BY CRAIG LAURIE
Published January 27, 2013
I urge the student body and University administration to consider, discuss and reflect on the social, political and psychological implications of participation in and promotion of a blood drive that prohibits donations from gay and bisexual men.
More like this
Across the United States, businesses, non-profit organizations, churches, universities and hospitals regularly hold blood drives to meet the persistent need for blood for transfusions. According to a recent e-mail sent to all University students, staff and faculty from Vice President for Student Affairs, E. Royster Harper, the donation of blood is a humanitarian act, a civic duty, a way to show your school pride and the gift of life itself. The American Red Cross, which collects 40 percent of donated blood in the United States, encourages organizations to hold blood drive events in order to increase goodwill in communities, provide an avenue for individual altruism and save lives. After natural disasters, when coping with the death or illness of a loved one, or simply looking for a way to “give back,” people are encouraged by their friends, families and institutions to donate blood.
Maybe you've given blood, volunteered at a blood drive, even spearheaded an event like the Blood Battle against Ohio State University. Good. You understand the personal significance of participation and you've likely saved lives. Take a second to consider the following: Imagine that you are banned from donating blood starting now and for the rest of your life. Your vital blood and your civic contribution are unwanted and rejected. You are excluded. You are banned. You are unworthy to donate.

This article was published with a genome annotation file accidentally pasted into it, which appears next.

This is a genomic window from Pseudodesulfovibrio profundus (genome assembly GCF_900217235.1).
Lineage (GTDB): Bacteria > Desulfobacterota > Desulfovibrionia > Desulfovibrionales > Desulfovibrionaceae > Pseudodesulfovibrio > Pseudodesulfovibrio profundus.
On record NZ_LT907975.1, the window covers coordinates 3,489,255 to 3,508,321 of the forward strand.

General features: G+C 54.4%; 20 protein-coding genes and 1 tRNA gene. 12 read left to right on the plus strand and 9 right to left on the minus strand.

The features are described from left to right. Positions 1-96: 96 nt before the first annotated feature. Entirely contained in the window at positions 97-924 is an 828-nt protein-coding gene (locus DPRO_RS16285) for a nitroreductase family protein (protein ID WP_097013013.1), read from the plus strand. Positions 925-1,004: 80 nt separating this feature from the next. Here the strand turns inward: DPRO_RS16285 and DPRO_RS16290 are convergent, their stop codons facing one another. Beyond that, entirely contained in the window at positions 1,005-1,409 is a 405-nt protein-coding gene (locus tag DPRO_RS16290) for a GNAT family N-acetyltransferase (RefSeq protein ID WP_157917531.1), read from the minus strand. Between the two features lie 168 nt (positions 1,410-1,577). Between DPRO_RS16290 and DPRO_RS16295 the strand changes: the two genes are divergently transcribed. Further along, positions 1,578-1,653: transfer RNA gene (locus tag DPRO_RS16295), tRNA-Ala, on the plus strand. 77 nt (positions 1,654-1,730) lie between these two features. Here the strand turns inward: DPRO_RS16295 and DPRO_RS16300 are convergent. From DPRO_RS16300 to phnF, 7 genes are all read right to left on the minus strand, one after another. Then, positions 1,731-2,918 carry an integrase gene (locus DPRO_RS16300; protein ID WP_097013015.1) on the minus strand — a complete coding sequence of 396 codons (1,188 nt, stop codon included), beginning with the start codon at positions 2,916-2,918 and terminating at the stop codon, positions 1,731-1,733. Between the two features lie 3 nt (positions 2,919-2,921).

The ban on your blood has nothing to do with any blood-borne illnesses (you aren't living with any) or because of sexual behavior that puts you at particular risk for a blood-borne illness (at University-sponsored blood drives and at blood drives around the country, a man is barred from donating blood if he has had any form of protected sexual contact with another man even once). You are banned because you are a man who once had a boyfriend or who comes home every night to a husband instead of a wife. How does this feel? Do you feel useless? Unwanted? Hated?
This feeling is the unexamined stigma reified by the quiet complicity of institutions like the University and schools across campus, including the School of Social Work. If we remain silent about the downsides inherent in holding blood drives and if we refuse to incorporate discussions about advocacy and awareness into our promotion of and participation in blood drives, then we will continue contributing to the oppression of gay and bisexual men.
At the University, we frequently approach social justice issues from all-or-nothing perspectives. Things are good or bad — and right or wrong. There are rarely, if ever, open conversations about the nuances and paradoxes inherent in many of the activities. The current and ongoing University-wide blood drive, held in classrooms and common areas all over campus, represents this aversion to dialogue and self-reflection. Conversations are limited to the idea that blood drives are inherently and unassailably good. No questions, comments or concerns are welcome. No criticisms or analyses allowed; no education necessary.
Most things in life are rarely perfect. That doesn't mean we can't work to make them better. We don't have to ignore the stigmatizing and marginalizing effects of blood drives. We can promote the incredible benefits of blood drives without relying on shaming those who do not or cannot participate in them. We should hold these events while holding transparent conversations about our complicity in structural oppression and ways we can work to oppose it. It's time for us to reflect.
Craig Laurie is a graduate student in the School of Social Work.